(by Dustin Putman
As a title, "The Hunger Games" holds a twofold meaning. In the futuristic dystopian society in which the story is set, the United States has been broken up into twelve districts, all of them controlled under the iron thumb of the exorbitantly wealthy, undeniably dictatorial city known as The Capitol. Every year, the names of all the children, ages twelve to eighteen, are put into a lottery, a single boy and girl from each district called upon to fight in a deadly competition where only one survivor shall remain by the end. This victor and their immediate relations will be set for life; the other twenty-three families are left to mourn their deceased son or daughter. Naturally, the players have a hunger to win no matter the cost, but they also are genuinely famished, food and water tough commodities to come by during a game where they are let loose in a patch of wilderness and, save for the occasional backpack of supplies or gift from one of their sponsors, left to fend for themselves for the duration. The common people's lack of resources, particularly when it comes to sustenance, is a huge part of why the Capitol can so easily control the districts, and it's the one crucial element that has been most grievously overlooked in the path from novel to motion picture. Article continues below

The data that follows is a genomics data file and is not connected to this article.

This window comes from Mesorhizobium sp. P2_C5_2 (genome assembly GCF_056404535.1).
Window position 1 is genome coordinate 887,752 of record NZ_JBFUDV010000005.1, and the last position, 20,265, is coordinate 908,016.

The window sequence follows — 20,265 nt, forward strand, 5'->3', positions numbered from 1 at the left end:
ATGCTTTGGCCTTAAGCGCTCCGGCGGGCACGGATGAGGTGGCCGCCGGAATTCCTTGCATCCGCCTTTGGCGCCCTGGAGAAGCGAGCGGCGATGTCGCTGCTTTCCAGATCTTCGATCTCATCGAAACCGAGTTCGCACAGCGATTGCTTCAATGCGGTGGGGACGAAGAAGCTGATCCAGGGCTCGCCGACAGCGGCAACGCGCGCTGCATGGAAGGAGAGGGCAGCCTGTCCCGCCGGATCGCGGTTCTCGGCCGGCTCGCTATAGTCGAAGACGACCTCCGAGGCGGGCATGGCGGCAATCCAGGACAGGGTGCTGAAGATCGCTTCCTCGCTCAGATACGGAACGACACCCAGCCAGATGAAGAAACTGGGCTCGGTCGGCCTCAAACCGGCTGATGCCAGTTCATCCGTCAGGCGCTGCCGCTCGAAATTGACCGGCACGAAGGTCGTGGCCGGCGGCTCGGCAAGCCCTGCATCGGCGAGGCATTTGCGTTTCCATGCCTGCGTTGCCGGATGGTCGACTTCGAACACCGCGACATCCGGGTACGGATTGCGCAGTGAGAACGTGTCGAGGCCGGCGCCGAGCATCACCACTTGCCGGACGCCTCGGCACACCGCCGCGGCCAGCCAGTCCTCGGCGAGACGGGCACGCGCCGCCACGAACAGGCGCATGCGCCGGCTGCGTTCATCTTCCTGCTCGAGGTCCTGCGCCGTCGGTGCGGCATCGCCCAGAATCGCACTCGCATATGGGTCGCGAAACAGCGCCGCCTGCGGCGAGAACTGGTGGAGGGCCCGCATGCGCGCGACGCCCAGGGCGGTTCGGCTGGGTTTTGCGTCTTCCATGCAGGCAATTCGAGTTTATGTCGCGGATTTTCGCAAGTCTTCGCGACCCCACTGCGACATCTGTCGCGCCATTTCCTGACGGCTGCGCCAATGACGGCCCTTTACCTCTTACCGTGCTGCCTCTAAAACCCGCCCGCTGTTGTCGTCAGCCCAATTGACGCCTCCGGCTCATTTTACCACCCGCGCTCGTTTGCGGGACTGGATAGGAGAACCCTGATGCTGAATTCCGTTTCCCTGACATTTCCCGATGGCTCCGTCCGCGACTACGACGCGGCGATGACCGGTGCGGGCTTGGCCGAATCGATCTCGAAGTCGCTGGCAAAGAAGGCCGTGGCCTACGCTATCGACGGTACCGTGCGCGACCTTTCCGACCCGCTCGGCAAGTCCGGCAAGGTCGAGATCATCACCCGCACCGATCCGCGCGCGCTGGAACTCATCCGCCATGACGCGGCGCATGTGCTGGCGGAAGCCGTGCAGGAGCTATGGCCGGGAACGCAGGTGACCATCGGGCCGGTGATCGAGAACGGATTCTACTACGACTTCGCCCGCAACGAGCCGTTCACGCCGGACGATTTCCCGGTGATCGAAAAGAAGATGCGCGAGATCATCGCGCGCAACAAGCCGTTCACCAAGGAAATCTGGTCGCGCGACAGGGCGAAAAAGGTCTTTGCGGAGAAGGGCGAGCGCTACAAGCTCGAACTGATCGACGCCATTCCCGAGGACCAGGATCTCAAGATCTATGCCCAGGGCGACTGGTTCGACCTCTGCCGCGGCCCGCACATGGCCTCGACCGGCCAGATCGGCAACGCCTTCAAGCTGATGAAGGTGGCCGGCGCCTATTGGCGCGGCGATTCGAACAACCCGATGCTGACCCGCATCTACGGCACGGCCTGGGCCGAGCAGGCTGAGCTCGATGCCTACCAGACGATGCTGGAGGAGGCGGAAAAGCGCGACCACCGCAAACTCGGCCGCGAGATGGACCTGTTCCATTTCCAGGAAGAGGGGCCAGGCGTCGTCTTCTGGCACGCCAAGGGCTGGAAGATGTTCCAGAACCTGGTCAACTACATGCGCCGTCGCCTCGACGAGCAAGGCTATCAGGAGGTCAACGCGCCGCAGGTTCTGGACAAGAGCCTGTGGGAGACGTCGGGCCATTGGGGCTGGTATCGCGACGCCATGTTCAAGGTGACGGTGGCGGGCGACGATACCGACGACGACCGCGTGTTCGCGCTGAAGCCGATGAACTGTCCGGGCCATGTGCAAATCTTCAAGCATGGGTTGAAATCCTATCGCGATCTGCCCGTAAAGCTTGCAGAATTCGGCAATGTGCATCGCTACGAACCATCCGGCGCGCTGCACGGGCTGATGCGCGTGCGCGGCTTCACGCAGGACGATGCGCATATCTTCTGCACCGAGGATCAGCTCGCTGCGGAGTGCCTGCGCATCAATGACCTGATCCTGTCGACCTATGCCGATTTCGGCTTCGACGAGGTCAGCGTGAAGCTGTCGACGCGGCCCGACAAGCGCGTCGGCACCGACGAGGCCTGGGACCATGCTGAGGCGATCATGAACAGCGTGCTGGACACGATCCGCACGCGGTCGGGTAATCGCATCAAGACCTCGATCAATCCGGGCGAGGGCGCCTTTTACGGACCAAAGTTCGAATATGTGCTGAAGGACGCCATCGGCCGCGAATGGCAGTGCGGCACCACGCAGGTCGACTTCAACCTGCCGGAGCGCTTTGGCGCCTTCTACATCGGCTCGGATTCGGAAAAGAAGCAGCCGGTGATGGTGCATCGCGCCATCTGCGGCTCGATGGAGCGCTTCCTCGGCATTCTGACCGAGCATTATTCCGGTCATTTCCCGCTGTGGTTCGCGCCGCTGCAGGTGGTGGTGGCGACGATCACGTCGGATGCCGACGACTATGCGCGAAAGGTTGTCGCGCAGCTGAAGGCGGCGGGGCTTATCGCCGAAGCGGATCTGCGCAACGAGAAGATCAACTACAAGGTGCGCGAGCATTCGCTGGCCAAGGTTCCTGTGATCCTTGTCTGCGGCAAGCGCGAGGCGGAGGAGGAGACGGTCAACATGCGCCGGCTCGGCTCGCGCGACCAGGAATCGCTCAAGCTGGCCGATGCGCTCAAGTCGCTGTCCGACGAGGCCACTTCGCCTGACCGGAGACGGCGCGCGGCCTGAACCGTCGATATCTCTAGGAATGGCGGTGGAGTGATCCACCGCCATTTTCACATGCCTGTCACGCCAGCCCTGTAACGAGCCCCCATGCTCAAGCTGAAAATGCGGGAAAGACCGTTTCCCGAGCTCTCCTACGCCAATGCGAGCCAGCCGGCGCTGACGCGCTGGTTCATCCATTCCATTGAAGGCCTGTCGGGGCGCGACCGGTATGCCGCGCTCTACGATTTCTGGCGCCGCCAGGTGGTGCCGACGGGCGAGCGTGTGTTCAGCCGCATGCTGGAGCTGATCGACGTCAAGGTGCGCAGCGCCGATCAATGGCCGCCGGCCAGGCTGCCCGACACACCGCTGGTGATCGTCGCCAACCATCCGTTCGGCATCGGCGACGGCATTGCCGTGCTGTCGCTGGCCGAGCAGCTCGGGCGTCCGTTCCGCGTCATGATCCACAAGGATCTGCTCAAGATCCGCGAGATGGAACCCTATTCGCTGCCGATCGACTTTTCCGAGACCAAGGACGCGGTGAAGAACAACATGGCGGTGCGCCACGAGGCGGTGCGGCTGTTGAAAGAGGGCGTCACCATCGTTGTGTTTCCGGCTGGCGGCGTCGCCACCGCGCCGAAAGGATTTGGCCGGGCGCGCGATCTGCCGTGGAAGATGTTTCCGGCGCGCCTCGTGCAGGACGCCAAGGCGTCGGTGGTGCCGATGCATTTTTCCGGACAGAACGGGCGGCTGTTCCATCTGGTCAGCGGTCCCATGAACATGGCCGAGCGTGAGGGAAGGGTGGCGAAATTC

As adaptations go, "The Hunger Games" is generally faithful, decidedly auspicious, and ultimately streamlined to appease the Hollywood gods who would prefer to see dollar signs rather than a truthful telling of Suzanne Collins' tome, the first in a best-selling trilogy. Its PG-13 rating has required a fair share of watering down what is, violence-wise alone, an R-rated book, but there's less of an excuse when it comes to overlooking the very conflicts of the games themselves. The constant struggle for not only food and water, but also the harsh elements of weather and temperature, have been taken out of the equation. The characters look well-fed at all times when they should be malnourished, not even the barest hint of cracked lips depicting their dehydration. It is unrealistic, to be sure, but also strips the second half, especially, of its texture, its development, and its ever heightening stakes. Under the guidance of writer-director Gary Ross (2003's "Seabiscuit") and co-writers Billy Ray (2009's "State of Play") and Collins herself, the title no longer has much point.